“What do you think?” Dad asked.
I was flabbergasted. I didn’t know what to say. “Will it run?”
“Sure it’ll run. I checked it out before I bought it. It’s gonna need a lot of cleaning and some small repairs, but she’s solid and, with a little work, will carry you many miles.”
I opened the driver’s side door and crawled in. It was magnificent, dirty but magnificent. I looked out at Dad and asked, “Can I crank it?”
“Sure, the switch for the starter is on the floor. I’ve already put in a new battery, so she should fire without any problem.”
I pushed down on the switch and the old vehicle roared into action.
“OK, son, back her out and I’ll follow you home.”
That was easier said than done. When I was just on the outskirts of Pinebluff, cruising at about 40 miles an hour, the right back tire blew like a firecracker. As I was pulling to a slow stop on the side of the road, the left front tire also blew out with a bang. Dad was right behind me and pulled over, got out of his car and walked up laughing. “I thought we’d make it home anyway,” he said, chuckling. “Those old tires are the originals and are dry rotted. They’ll have to be replaced. You wait here and I’ll get a wrecker to pull your car back to the plant, and we’ll put on a new set of tires.”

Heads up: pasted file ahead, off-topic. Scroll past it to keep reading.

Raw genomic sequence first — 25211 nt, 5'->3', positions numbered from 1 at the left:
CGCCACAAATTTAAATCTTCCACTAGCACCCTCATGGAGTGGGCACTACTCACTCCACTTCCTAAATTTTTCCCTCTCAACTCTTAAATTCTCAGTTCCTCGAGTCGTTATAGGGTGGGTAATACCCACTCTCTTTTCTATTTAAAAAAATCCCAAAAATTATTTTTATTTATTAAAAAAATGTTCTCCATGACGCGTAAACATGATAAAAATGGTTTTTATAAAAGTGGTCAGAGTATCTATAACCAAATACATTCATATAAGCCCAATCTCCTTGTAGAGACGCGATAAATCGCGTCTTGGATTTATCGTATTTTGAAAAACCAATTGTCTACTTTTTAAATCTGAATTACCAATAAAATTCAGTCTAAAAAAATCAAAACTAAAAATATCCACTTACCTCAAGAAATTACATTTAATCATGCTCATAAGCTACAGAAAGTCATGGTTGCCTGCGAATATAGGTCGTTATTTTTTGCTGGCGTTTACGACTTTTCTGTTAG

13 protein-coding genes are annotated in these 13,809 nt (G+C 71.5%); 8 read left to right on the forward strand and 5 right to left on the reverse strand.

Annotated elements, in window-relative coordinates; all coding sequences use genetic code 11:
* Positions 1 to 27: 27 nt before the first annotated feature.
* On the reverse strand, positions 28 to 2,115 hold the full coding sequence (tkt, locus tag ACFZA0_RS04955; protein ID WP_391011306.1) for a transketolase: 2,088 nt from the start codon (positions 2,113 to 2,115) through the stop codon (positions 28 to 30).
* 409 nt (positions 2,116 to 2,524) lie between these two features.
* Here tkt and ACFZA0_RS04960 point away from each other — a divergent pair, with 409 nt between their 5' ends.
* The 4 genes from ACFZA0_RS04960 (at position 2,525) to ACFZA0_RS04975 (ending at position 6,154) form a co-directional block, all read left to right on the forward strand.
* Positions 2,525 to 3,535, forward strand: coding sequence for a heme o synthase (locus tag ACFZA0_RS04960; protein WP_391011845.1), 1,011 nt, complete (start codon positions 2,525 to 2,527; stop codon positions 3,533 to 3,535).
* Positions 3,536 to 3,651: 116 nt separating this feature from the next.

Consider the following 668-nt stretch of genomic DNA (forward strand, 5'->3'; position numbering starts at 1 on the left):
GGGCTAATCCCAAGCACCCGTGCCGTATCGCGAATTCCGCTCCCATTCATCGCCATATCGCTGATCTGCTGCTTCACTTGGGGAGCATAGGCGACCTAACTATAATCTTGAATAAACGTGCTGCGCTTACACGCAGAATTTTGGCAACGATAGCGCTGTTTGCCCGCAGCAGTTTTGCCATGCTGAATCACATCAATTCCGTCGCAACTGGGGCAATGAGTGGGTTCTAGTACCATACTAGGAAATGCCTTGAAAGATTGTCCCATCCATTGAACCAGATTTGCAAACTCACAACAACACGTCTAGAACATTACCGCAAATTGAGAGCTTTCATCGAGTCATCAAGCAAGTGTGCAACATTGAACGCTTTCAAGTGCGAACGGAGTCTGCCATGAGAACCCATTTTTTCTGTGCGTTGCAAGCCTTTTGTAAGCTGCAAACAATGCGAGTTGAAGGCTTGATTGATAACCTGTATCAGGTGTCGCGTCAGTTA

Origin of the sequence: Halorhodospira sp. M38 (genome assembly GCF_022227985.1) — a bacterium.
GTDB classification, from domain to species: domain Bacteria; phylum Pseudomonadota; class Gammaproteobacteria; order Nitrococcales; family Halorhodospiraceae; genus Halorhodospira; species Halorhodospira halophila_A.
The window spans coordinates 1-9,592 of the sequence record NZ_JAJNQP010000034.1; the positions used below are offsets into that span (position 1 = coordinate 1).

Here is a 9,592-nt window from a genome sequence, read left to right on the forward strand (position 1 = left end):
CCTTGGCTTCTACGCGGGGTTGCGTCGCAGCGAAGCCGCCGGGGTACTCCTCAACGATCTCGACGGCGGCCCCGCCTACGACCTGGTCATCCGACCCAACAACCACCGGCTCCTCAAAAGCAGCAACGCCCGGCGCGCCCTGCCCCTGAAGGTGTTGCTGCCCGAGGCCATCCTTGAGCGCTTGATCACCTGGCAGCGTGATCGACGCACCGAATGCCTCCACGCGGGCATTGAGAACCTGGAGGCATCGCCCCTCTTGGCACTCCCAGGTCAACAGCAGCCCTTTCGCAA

The rest of the day was a blur. Dad went to town and bought a set of tires from the automotive store, and the guys working at the plant helped me install them. I remember changing the oil and using some of the plant’s equipment to grease the old vehicle. It had been years since she had been serviced.
That day began a love affair with the ancient ride that we nicknamed plainly “The Old Forty.” I used her for all sorts of things: camping, hunting, fishing. She carried friends and me many, many miles safely and only left us, or me, rather, stranded once. It was my sophomore year and I was on the way to school, clipping through Hendersonville, about 20 miles from Brevard, at a pretty good pace. I topped a rise right outside of town and heard something give way in the engine. I pulled into the gravel parking lot of a two-pump service station, got out of the car, raised the hood and heard rattling. It sounded like something in the motor was using a hammer trying to get out.